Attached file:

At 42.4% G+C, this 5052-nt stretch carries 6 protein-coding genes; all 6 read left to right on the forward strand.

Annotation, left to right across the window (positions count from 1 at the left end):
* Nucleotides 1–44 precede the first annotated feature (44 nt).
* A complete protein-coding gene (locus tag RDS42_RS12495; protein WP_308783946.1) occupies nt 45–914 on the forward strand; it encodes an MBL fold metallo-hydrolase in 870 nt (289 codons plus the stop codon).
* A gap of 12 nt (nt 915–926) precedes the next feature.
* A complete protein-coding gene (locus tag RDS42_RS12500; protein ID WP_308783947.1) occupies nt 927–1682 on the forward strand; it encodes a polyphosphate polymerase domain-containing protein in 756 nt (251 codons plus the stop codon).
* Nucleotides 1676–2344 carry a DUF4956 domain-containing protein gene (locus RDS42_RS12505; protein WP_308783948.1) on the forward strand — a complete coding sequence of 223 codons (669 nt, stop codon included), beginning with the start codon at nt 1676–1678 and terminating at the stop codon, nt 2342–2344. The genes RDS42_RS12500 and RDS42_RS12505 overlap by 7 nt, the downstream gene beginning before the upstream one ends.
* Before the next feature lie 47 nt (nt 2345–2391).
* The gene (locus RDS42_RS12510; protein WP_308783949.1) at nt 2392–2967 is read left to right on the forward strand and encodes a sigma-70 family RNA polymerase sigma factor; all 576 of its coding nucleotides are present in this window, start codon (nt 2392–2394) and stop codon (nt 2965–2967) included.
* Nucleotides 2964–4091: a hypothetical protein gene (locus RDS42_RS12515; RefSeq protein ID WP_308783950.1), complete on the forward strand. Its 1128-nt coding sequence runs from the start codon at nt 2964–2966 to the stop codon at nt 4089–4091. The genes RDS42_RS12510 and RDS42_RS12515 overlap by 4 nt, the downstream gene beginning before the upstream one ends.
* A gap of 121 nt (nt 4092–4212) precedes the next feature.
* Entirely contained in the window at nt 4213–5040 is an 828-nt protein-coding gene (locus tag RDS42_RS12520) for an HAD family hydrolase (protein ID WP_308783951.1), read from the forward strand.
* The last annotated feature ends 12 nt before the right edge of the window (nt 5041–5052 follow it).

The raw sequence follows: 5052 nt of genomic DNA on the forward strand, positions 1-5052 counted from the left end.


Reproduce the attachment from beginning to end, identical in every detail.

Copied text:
At 42.4% G+C, this 5052-nt stretch carries 6 protein-coding genes; all 6 read left to right on the forward strand.

Annotation, left to right across the window (positions count from 1 at the left end):
* Nucleotides 1–44 precede the first annotated feature (44 nt).
* A complete protein-coding gene (locus tag RDS42_RS12495; protein WP_308783946.1) occupies nt 45–914 on the forward strand; it encodes an MBL fold metallo-hydrolase in 870 nt (289 codons plus the stop codon).
* A gap of 12 nt (nt 915–926) precedes the next feature.
* A complete protein-coding gene (locus tag RDS42_RS12500; protein ID WP_308783947.1) occupies nt 927–1682 on the forward strand; it encodes a polyphosphate polymerase domain-containing protein in 756 nt (251 codons plus the stop codon).
* Nucleotides 1676–2344 carry a DUF4956 domain-containing protein gene (locus RDS42_RS12505; protein WP_308783948.1) on the forward strand — a complete coding sequence of 223 codons (669 nt, stop codon included), beginning with the start codon at nt 1676–1678 and terminating at the stop codon, nt 2342–2344. The genes RDS42_RS12500 and RDS42_RS12505 overlap by 7 nt, the downstream gene beginning before the upstream one ends.
* Before the next feature lie 47 nt (nt 2345–2391).
* The gene (locus RDS42_RS12510; protein WP_308783949.1) at nt 2392–2967 is read left to right on the forward strand and encodes a sigma-70 family RNA polymerase sigma factor; all 576 of its coding nucleotides are present in this window, start codon (nt 2392–2394) and stop codon (nt 2965–2967) included.
* Nucleotides 2964–4091: a hypothetical protein gene (locus RDS42_RS12515; RefSeq protein ID WP_308783950.1), complete on the forward strand. Its 1128-nt coding sequence runs from the start codon at nt 2964–2966 to the stop codon at nt 4089–4091. The genes RDS42_RS12510 and RDS42_RS12515 overlap by 4 nt, the downstream gene beginning before the upstream one ends.
* A gap of 121 nt (nt 4092–4212) precedes the next feature.
* Entirely contained in the window at nt 4213–5040 is an 828-nt protein-coding gene (locus tag RDS42_RS12520) for an HAD family hydrolase (protein ID WP_308783951.1), read from the forward strand.
* The last annotated feature ends 12 nt before the right edge of the window (nt 5041–5052 follow it).

The raw sequence follows: 5052 nt of genomic DNA on the forward strand, positions 1-5052 counted from the left end.